Tag Archives: reproducibility

It’s #overlyhonestmethods come to life!

Retraction Watch reports a study of microarray data sharing. The article, published in Clinical Chemistry, is itself behind a paywall despite trumpeting the virtues of open data. So straight to the Open Access Irony Award group at CiteULike it goes.

I was not surprised to learn that the rate of public deposition of data is low, nor that most deposited data ignores standards and much of it is low quality. What did catch my eye though, was a retraction notice for one of the articles from the study, in which the authors explain the reason for retraction.
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Gene name errors and Excel: lessons not learned

June 23, 2004. BMC Bioinformatics publishes “Mistaken Identifiers: Gene name errors can be introduced inadvertently when using Excel in bioinformatics”. We roll our eyes. Do people really do that? Is it really worthy of publication? However, we admit that if it happens then it’s good that people know about it.

October 17, 2012. A colleague on our internal Yammer network writes:
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Reproducibility: releasing code is just part of the solution

This week in Retraction Watch: Hypertension retracts paper over data glitch.

The retraction notice describes the “data glitch” in question (bold emphasis added by me):

…the authors discovered an error in the code for analyzing the data. The National Health and Nutrition
Examination Survey (NHANES) medication data file had multiple observations per participant and
was merged incorrectly with the demographic and other data files. Consequently, the sample size was
twice as large as it should have been (24989 instead of 10198). Therefore, the corrected estimates of
the total number of US adults with hypertension, uncontrolled hypertension, and so on, are significantly
different and the percentages are slightly different.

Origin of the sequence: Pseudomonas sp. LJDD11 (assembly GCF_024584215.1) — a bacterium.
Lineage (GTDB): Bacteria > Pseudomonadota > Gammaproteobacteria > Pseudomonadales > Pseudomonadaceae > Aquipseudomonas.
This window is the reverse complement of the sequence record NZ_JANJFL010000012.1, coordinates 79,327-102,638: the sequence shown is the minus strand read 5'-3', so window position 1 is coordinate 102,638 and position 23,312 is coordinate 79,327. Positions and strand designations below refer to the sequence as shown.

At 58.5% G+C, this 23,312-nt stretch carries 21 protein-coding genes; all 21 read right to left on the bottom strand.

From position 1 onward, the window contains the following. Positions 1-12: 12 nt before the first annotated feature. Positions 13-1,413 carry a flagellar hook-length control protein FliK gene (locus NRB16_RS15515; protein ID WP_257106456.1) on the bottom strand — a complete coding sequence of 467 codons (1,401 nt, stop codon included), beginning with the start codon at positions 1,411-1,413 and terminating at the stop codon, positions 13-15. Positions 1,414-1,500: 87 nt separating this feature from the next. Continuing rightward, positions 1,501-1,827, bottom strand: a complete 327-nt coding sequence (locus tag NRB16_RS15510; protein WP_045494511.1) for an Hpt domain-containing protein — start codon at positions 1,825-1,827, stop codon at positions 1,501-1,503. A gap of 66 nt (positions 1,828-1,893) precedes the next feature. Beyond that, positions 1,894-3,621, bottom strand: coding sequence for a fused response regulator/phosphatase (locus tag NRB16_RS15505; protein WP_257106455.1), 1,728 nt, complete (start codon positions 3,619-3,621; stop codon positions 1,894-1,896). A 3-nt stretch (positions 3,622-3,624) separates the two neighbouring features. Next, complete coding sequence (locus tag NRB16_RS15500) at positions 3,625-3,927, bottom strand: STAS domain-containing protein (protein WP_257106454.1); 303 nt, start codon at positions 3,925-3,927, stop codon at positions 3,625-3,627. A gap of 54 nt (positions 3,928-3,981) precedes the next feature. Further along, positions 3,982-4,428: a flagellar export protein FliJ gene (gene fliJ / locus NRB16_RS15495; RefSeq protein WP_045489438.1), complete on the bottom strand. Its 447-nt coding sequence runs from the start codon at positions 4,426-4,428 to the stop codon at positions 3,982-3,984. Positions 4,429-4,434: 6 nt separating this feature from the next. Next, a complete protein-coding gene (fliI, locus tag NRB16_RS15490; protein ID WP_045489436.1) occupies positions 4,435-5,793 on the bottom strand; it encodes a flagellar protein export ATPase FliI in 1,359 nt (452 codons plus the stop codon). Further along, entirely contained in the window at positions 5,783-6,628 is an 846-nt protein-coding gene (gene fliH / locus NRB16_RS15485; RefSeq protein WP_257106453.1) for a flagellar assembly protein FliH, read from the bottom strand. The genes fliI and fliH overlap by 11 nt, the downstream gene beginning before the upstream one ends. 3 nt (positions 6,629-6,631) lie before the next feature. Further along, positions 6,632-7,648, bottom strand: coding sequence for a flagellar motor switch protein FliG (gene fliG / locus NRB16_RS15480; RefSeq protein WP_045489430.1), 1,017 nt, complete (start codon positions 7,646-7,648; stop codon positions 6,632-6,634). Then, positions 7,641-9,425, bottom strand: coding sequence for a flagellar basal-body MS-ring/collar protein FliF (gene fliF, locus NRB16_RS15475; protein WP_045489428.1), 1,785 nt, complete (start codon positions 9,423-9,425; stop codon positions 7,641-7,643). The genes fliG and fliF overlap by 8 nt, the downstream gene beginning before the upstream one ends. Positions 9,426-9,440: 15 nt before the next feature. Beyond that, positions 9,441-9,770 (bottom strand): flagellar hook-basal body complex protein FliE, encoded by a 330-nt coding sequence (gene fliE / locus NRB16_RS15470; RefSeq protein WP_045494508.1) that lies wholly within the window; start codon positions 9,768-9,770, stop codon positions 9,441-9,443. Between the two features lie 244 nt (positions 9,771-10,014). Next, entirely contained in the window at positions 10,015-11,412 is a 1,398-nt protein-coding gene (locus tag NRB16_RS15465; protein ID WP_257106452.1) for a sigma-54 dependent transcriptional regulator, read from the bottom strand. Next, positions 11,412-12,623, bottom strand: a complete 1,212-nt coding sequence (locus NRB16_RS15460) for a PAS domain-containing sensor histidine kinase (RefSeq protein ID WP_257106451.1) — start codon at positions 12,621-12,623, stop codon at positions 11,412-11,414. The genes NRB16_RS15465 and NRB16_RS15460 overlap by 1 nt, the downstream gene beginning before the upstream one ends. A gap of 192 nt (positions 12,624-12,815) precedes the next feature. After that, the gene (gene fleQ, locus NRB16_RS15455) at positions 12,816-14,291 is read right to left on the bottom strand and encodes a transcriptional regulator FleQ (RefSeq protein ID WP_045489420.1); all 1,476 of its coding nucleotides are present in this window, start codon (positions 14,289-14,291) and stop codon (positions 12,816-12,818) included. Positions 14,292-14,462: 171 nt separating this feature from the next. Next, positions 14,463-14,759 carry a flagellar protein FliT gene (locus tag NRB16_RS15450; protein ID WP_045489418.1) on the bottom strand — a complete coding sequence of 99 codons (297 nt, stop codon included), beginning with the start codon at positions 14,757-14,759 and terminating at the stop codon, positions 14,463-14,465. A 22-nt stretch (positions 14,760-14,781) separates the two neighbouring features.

Let’s leave aside the observation that 24989 is not 2 x 10198. I tweeted:

Not that simple though, is it? Read on for the Twitter discussion.
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Nature on reproducible research

I imagine that most people, when asked “do you think that independent confirmation of research findings is important?” would answer “yes”. I also imagine, when told that in most cases this is not possible, that those people might be concerned or perhaps incredulous. However, this really is the case, which is why I spend much of my working life in a state of concern and incredulity.

Over the years, many articles have been written on how to improve this state of affairs by adopting best practices, collectively-termed reproducible research. One of the latest is an editorial in Nature. I’ve pulled out a few quotes for discussion.
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Trust no-one: errors and irreproducibility in public data

Just when I was beginning to despair at the state of publicly-available microarray data, someone sent me an article which…increased my despair.

The article is:

Deriving chemosensitivity from cell lines: Forensic bioinformatics and reproducible research in high-throughput biology (2009)
Keith A. Baggerly and Kevin R. Coombes
Ann. Appl. Stat. 3(4): 1309-1334

It escaped my attention last year, in part because “Annals of Applied Statistics” is not high on my journal radar. However, other bloggers did pick it up: see posts at Reproducible Research Ideas and The Endeavour.

In this article, the authors examine several papers in their words “purporting to use microarray-based signatures of drug sensitivity derived from cell lines to predict patient response.” They find that not only are the results difficult to reproduce but in several cases, they simply cannot be reproduced due to simple, avoidable errors. In the introduction, they note that:

…a recent survey [Ioannidis et al. (2009)] of 18 quantitative papers published in Nature Genetics in the past two years found reproducibility was not achievable even in principle for 10.

You can get an idea of how bad things are by skimming through the sub-headings in the article. Here’s a selection of them:
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Poor reproducibility: understandable, if not desirable

Greg Wilson once told me a statistic concerning the mean lifetime of research software reproducibility. That is, the time that elapses on average after which you cannot reproduce your own results using your own code, never mind anyone else’s. I forget the exact number but it was not high – a few months at best.

Why does this happen, aside from obvious bad practices? Well, here’s a typical exchange in an academic research setting:
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